Binge Drinking Increases Risk Of Cognitive Decline

By Amir Khan on July 18, 2012 3:20 PM EDT

Alcohol
Alcohol consumption, binge drinking in particular, severely raises the risk for cognitive decline and memory loss, according to research presented at the Alzheimer's Association International Conference 2012 in Vancouver, Canada. (Photo: Reuters)

Alcohol consumption, binge drinking in particular, severely raises the risk for cognitive decline and memory loss, according to research presented at the Alzheimer's Association International Conference 2012 in Vancouver, Canada.

Researchers found that adults 65 years of age or older who reported binge drinking, having four or more drinks on one occasion, twice per month or more were 2.5 times more likely to suffer cognitive decline and memory loss than those who did not binge drink.

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"We know binge drinking can be harmful: it can increase the risk of harm to the cardiovascular system, including the chance of developing heart disease; and it is related to an increased risk of both intentional and unintentional injuries," Iain Lang, study author and researcher with the University of Exeter in England, told the Daily Mail. "However, until we conducted our study it was not clear what the effect was of binge drinking on cognitive function and the risk of developing dementia."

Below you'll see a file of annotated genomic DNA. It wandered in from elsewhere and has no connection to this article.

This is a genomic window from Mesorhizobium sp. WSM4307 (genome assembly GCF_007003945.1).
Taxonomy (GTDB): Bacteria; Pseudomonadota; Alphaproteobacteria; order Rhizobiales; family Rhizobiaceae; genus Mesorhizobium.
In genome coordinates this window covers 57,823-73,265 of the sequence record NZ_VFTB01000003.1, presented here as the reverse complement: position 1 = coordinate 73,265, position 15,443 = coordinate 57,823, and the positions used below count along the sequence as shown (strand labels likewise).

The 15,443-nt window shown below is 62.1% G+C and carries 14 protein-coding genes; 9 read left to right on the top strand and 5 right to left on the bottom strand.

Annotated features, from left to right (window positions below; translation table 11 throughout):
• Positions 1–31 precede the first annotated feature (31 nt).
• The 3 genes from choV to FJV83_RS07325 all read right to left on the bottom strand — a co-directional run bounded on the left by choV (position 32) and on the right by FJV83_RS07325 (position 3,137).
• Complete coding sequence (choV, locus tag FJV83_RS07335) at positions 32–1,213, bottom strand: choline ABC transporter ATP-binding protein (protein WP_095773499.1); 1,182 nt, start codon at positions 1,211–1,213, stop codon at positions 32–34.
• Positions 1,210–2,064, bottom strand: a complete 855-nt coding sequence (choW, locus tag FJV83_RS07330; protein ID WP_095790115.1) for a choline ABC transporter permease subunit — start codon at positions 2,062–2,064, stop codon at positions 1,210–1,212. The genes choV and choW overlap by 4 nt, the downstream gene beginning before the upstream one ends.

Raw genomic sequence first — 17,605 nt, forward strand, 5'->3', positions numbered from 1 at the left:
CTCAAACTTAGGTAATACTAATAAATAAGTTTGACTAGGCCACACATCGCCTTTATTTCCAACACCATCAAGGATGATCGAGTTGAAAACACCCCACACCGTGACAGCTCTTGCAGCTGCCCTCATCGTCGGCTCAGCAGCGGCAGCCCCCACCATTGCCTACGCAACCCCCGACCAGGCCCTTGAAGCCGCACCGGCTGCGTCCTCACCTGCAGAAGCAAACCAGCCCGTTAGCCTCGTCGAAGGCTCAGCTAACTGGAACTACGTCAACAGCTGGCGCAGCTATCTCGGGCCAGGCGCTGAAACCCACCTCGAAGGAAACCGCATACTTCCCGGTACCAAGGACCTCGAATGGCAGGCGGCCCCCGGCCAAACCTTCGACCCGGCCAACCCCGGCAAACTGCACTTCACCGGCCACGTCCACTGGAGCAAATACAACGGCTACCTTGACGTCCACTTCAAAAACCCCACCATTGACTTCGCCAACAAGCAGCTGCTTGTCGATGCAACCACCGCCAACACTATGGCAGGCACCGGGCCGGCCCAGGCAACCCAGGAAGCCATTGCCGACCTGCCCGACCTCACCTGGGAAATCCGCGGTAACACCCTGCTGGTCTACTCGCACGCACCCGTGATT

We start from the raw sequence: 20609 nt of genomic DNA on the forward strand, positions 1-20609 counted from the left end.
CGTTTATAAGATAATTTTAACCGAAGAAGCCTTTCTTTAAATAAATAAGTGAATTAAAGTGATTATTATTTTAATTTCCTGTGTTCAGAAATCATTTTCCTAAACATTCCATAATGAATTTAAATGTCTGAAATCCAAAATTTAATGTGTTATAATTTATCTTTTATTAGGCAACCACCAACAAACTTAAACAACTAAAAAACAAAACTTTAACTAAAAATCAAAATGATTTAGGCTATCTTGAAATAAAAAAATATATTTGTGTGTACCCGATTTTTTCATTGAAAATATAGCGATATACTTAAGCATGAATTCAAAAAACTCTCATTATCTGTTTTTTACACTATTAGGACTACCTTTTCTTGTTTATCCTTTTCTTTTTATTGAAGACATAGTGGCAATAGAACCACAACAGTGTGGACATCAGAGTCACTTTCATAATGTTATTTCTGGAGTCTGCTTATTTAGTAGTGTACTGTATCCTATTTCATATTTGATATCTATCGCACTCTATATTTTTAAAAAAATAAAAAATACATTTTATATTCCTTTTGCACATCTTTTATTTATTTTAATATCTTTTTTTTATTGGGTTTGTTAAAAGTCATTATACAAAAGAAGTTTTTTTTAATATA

The report follows a study that came in January by the Centers for Disease Control and Prevention which found that one in six adults in the U.S. binge drink and adults 65 years of age or older binge drink more than any other group.

"It's not just how much you drink but the pattern of your drinking," Lang told USA Today. "Older people need to be aware, if they do binge-drink, of the risks and they should change their behaviors."

People who began drinking as they got older experienced a higher risk as well. Researchers found that women who became drinkers over the course of the study had a 200 percent increased risk compared to non-drinkers. In addition, moderate drinkers were 60 percent more likely to develop cognitive impairment and women who drank more in the past had a 30 percent higher risk.

"Alcohol use in late life many not be beneficial in older women," Tina Hoang, study author and researcher with the Veterans Health Research Institute in San Francisco, told USA Today. "It may be that the brains of older individuals are more vulnerable to the effects of alcohol."

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